At 75 mph, the 1.4-liter engine is only turning over at 2200 rpm in sixth gear, which makes for a more peaceful ride than in come competitors. The same speed in the 2012 Hyundai Accent we recently tested required 3000 rpm in sixth gear, producing a lot more noise.

The downside of the low engine speeds is that passing requires downshifting not one but two gears, from sixth to four, to get enough boost for quick acceleration past traffic. It all works fine, but it will be a new trick for some drivers to learn.

2012 Chevrolet Sonic, New York City launch event, October 2011

Handling is decent, with predictable slight understeer when pushed, though the electric power steering remains sadly feedback-free. That\’s a problem GM cars seem to share with Toyota, which has some of the worst electric steering on the market.

Quiet and large inside

Like the larger Cruze, the 2012 Chevy Sonic is one of the quieter cars in its class. It\’s not as hushed on the highway as the compact Cruze, but it\’s pleasantly quiet–the two most intrusive sounds were wind noise around the mirrors and substantial tire roar on certain surfaces.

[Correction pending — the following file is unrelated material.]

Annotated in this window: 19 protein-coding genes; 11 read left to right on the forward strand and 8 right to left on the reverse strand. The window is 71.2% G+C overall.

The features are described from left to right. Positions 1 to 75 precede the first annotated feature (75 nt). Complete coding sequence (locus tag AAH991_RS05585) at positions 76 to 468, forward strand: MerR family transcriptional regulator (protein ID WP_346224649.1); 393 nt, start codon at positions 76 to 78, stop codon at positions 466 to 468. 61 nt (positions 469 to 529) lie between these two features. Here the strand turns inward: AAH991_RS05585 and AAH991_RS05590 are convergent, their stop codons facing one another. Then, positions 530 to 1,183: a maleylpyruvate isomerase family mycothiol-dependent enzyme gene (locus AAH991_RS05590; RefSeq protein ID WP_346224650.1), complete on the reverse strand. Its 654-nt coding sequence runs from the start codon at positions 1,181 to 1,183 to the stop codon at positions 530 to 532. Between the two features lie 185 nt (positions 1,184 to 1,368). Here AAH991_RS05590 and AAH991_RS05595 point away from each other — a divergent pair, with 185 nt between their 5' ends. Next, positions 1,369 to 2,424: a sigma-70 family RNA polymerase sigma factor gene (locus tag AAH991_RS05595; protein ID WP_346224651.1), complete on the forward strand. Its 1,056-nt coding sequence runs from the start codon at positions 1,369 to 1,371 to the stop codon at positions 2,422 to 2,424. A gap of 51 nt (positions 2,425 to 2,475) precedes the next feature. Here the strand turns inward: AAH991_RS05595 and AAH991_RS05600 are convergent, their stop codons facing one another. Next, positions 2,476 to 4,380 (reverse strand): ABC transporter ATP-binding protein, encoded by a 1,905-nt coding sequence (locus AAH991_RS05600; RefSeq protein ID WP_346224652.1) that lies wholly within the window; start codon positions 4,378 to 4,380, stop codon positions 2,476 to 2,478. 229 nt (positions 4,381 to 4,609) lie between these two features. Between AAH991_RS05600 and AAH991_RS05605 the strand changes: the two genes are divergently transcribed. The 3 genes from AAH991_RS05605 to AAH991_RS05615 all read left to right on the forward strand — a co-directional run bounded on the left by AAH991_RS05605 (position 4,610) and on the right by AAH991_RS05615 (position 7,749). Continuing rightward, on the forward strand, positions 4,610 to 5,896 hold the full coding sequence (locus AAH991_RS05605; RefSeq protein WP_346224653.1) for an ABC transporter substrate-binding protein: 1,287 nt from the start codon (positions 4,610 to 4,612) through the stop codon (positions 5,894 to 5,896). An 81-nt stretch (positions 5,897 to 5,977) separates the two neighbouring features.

The front seats are comfortable and fit everyone, and even a 6\’2\” adult man fit into the rear seat once he\’d negotiated a bit of front-seat travel with the driver. The top of his head, however, was half an inch below the rear window glass, which extends high into the roof–a clever touch that adds headroom, since the roof\’s internal structure and headliner subtract an inch of headroom just in front of his forehead.

2012 Chevrolet Sonic

In the driver\’s seat, we greatly missed a right-elbow rest. Even on top trim levels, the Sonic has no center compartment.

Simple, smart, usable dashboard

The dashboard is a model of simplicity, with three large rotary knobs for the ventilation system, two for the sound system, and lots of storage space. We particularly liked the pair of mobile-device compartments either side of the center stack, complete with rubber mats to prevent phones from moving around.

The iPod connector is in the upper glovebox; there are actually two, along with a pair of cupholders, door bins, and a tray ahead of the shift lever. The 2012 Sonic, in fact, is one of the very few new cars where we had space for everything we carry–sunglasses, two mobile phones, change and bills for tolls, and a bottle of soda. Well done, Chevy.